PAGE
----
My mom got a call from Aunt Kim. She wanted to visit and spend the night and see everyone. Dad was upset. ‘You can’t let that woman stay here. She will just cause trouble,’ he fumed. All ready, Aunt Kim was getting people stirred up and she wasn’t even around.
I don’t know the whole history; maybe I should say the true story. I’ve heard so many stories about why she left town. Aunt Kim, the fantastic sprinter, setting records all through high school and college. Once she left college though, she never came back. She did stayed in touch with my grandma, but that was it.
Feuding began when Grandma died. Kim refused to come home for the funeral. She was in Europe at a track meet and could have flown home. But she didn’t, refused to talk to any of the family for months. That alone fueled the resentment. No one understood why so she was labeled selfish, inconsiderate, and hateful.
I saw Kim first at the airport. Animal magnetism described the tall, thin and beautiful woman walking towards me. Her hair was cut short in a stylish, natural curl. Her jeans, t-shirt and shoes looked ordinary, but I knew they cost a lot.
Our eyes finally connected. I felt a tugging in my heart. Kim was finally home.
“Hi Aunt Kim. Welcome home,”
“Jill, sweet Jill,” and she wasted no time giving me a fierce hug. Releasing me she looked around for the others. I saw her disappointment, as she bit her lower lip.
“Aunt Kim, they couldn’t get away, but everyone is anxious to see you,” I lied to her.
Quickly I added. “Gosh! You look great!” to smooth her ragged feelings. Personally, I wanted to shake all my other aunts and uncles, and especially my mom. How could they still be so cold and hateful?
The drive home was just what I expected. Kim talked and talked. She talked about the trip home. She talked about her new job. Just about everything, like a dam busted open and words and thoughts gushed out as fast as she could talk. I imagine she felt no one would listen to her later. At my house, there would be nothing but accusations. I also knew Kim was afraid.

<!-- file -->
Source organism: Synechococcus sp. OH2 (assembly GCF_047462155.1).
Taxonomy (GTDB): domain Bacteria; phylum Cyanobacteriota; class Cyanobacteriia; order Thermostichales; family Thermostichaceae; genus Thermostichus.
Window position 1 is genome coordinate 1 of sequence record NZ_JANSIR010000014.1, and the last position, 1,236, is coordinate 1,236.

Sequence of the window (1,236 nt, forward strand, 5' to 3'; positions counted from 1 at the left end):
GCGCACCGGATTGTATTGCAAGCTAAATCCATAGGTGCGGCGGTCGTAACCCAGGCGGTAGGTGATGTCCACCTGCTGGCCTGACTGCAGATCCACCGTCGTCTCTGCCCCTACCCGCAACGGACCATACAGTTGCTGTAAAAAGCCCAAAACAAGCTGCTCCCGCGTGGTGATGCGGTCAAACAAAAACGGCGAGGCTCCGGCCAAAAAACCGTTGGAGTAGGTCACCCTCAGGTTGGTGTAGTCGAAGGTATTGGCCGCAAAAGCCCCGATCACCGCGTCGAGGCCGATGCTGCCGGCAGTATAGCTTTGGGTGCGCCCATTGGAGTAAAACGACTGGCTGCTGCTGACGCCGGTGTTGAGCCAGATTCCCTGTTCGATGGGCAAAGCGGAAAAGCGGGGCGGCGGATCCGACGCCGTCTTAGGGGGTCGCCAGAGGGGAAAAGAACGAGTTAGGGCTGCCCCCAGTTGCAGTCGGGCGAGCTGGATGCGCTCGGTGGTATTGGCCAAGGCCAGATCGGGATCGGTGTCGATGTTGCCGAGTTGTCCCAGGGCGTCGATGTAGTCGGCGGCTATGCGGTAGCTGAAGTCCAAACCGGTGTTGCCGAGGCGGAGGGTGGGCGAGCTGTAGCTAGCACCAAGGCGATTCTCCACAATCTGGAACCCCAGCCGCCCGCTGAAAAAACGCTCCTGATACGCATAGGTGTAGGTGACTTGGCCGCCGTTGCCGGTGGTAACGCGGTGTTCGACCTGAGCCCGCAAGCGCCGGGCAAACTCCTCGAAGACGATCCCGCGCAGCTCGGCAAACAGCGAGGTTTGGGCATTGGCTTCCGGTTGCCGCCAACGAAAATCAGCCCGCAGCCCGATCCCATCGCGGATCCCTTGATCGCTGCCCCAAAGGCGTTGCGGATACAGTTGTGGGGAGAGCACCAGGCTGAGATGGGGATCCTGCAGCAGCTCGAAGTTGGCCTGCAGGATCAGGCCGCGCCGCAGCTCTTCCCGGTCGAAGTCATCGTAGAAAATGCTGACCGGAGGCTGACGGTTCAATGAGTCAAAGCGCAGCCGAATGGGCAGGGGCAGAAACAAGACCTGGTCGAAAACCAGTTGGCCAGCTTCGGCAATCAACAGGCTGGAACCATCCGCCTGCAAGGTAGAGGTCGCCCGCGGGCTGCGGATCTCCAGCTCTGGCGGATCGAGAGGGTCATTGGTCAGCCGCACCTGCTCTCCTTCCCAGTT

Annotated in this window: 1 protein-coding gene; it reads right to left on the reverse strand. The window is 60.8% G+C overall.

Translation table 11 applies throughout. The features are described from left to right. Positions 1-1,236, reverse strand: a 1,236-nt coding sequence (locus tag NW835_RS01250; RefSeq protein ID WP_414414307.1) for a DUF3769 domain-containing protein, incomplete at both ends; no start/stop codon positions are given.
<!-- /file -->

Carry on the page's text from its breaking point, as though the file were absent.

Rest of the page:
I pulled up my driveway and turned off the car. Kim sat silent taking in the yard, trees, and the house. We sat there for the long time. Finally she talked about Grandma while looking at the old, overgrown rose bush outside the house’s a big picture.
“Jill, I couldn’t come home. I couldn’t let her go…I mean, never talk to her again? I…I got scared. She’s the only thing that kept me going. She’d say ‘Kimmie, you must work hard. God gave you talent, but you must still work hard. Harder than anyone. Don’t waste what God gave you. Push yourself because you have a dream for the Olympics’.”
We sat there in silence. I knew what she meant. Grandma told everyone not to waste God given talents. Family, friends, even strangers, she’d encourage people that way. That’s why it affected all of us when grandma passed away. It would have been easier to ignore it, pretend it didn’t happened. But we didn’t. At that moment I realized something.
“Aunt Kim, I love you to pieces, you’ve always been my favorite. But what you did was wrong, not coming back, not being with family, when we were all so sad and trying to deal with it. You’re a part of this family. You took the easy way out. You should have just come back!”
I got out of the car and sat on the porch. What was a warm day was now cooling off. Crickets were playing their evening song and a playful breeze wafted over the roses. Kim came to sit beside me. I saw her take deep breathes of the aroma from the flowers.
“You’re right, Jill. I didn’t want to face the sadness. I’m a coward. I have always done my best to avoid the ugly, the unpleasant things. Staying away allowed me look at her picture and pretend she was sitting in her rocker, by the rose bush, reading the Bible, praying for me.”
I couldn’t control the tears and I took my aunt in my arms. Together we wept sitting next to Grandma’s rose bush.
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